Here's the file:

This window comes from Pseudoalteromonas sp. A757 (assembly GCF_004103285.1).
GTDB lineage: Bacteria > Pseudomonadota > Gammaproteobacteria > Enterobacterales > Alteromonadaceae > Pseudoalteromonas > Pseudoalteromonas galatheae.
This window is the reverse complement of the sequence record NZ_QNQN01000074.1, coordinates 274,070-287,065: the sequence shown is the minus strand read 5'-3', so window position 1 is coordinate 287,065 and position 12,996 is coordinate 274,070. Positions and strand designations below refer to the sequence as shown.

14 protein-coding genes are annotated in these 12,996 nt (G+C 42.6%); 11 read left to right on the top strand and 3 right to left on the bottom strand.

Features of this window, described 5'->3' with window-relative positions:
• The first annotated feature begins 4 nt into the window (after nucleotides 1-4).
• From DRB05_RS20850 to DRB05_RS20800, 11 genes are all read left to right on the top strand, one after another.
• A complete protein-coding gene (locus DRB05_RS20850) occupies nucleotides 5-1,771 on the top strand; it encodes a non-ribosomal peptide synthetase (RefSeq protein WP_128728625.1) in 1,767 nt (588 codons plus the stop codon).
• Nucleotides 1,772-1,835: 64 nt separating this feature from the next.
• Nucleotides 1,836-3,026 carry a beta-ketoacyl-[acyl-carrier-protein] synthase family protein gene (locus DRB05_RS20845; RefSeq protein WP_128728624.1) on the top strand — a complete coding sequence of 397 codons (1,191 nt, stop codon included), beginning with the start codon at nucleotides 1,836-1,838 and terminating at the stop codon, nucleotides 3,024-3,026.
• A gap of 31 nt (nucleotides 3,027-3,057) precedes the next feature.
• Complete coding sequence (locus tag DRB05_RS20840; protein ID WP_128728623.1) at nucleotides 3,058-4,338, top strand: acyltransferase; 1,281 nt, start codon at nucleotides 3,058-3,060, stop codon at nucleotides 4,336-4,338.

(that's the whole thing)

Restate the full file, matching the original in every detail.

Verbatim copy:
This window comes from Pseudoalteromonas sp. A757 (assembly GCF_004103285.1).
GTDB lineage: Bacteria > Pseudomonadota > Gammaproteobacteria > Enterobacterales > Alteromonadaceae > Pseudoalteromonas > Pseudoalteromonas galatheae.
This window is the reverse complement of the sequence record NZ_QNQN01000074.1, coordinates 274,070-287,065: the sequence shown is the minus strand read 5'-3', so window position 1 is coordinate 287,065 and position 12,996 is coordinate 274,070. Positions and strand designations below refer to the sequence as shown.

14 protein-coding genes are annotated in these 12,996 nt (G+C 42.6%); 11 read left to right on the top strand and 3 right to left on the bottom strand.

Features of this window, described 5'->3' with window-relative positions:
• The first annotated feature begins 4 nt into the window (after nucleotides 1-4).
• From DRB05_RS20850 to DRB05_RS20800, 11 genes are all read left to right on the top strand, one after another.
• A complete protein-coding gene (locus DRB05_RS20850) occupies nucleotides 5-1,771 on the top strand; it encodes a non-ribosomal peptide synthetase (RefSeq protein WP_128728625.1) in 1,767 nt (588 codons plus the stop codon).
• Nucleotides 1,772-1,835: 64 nt separating this feature from the next.
• Nucleotides 1,836-3,026 carry a beta-ketoacyl-[acyl-carrier-protein] synthase family protein gene (locus DRB05_RS20845; RefSeq protein WP_128728624.1) on the top strand — a complete coding sequence of 397 codons (1,191 nt, stop codon included), beginning with the start codon at nucleotides 1,836-1,838 and terminating at the stop codon, nucleotides 3,024-3,026.
• A gap of 31 nt (nucleotides 3,027-3,057) precedes the next feature.
• Complete coding sequence (locus tag DRB05_RS20840; protein ID WP_128728623.1) at nucleotides 3,058-4,338, top strand: acyltransferase; 1,281 nt, start codon at nucleotides 3,058-3,060, stop codon at nucleotides 4,336-4,338.